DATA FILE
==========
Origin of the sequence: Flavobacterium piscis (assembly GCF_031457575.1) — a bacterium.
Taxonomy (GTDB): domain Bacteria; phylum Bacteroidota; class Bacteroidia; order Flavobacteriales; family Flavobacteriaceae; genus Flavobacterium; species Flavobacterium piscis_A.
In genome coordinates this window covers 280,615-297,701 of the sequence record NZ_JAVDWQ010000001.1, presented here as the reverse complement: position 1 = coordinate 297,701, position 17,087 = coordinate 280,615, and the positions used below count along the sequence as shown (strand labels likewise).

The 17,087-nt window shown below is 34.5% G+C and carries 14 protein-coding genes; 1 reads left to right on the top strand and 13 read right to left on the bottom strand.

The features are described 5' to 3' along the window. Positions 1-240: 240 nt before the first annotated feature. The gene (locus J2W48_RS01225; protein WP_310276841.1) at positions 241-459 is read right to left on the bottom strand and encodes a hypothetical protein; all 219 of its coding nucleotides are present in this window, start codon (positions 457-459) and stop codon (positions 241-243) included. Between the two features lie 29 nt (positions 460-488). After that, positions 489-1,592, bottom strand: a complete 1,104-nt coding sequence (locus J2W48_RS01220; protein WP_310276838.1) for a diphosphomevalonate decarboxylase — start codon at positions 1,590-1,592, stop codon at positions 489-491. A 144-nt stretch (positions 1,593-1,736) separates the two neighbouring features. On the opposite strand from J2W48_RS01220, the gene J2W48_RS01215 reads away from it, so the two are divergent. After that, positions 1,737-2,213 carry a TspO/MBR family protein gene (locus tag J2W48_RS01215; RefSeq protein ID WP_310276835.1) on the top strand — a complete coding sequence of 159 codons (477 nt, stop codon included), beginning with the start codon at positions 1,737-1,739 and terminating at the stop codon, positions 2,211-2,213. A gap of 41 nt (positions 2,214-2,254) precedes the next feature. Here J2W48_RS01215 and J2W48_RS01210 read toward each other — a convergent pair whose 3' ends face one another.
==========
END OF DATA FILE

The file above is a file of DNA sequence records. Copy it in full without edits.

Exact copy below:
Origin of the sequence: Flavobacterium piscis (assembly GCF_031457575.1) — a bacterium.
Taxonomy (GTDB): domain Bacteria; phylum Bacteroidota; class Bacteroidia; order Flavobacteriales; family Flavobacteriaceae; genus Flavobacterium; species Flavobacterium piscis_A.
In genome coordinates this window covers 280,615-297,701 of the sequence record NZ_JAVDWQ010000001.1, presented here as the reverse complement: position 1 = coordinate 297,701, position 17,087 = coordinate 280,615, and the positions used below count along the sequence as shown (strand labels likewise).

The 17,087-nt window shown below is 34.5% G+C and carries 14 protein-coding genes; 1 reads left to right on the top strand and 13 read right to left on the bottom strand.

The features are described 5' to 3' along the window. Positions 1-240: 240 nt before the first annotated feature. The gene (locus J2W48_RS01225; protein WP_310276841.1) at positions 241-459 is read right to left on the bottom strand and encodes a hypothetical protein; all 219 of its coding nucleotides are present in this window, start codon (positions 457-459) and stop codon (positions 241-243) included. Between the two features lie 29 nt (positions 460-488). After that, positions 489-1,592, bottom strand: a complete 1,104-nt coding sequence (locus J2W48_RS01220; protein WP_310276838.1) for a diphosphomevalonate decarboxylase — start codon at positions 1,590-1,592, stop codon at positions 489-491. A 144-nt stretch (positions 1,593-1,736) separates the two neighbouring features. On the opposite strand from J2W48_RS01220, the gene J2W48_RS01215 reads away from it, so the two are divergent. After that, positions 1,737-2,213 carry a TspO/MBR family protein gene (locus tag J2W48_RS01215; RefSeq protein ID WP_310276835.1) on the top strand — a complete coding sequence of 159 codons (477 nt, stop codon included), beginning with the start codon at positions 1,737-1,739 and terminating at the stop codon, positions 2,211-2,213. A gap of 41 nt (positions 2,214-2,254) precedes the next feature. Here J2W48_RS01215 and J2W48_RS01210 read toward each other — a convergent pair whose 3' ends face one another.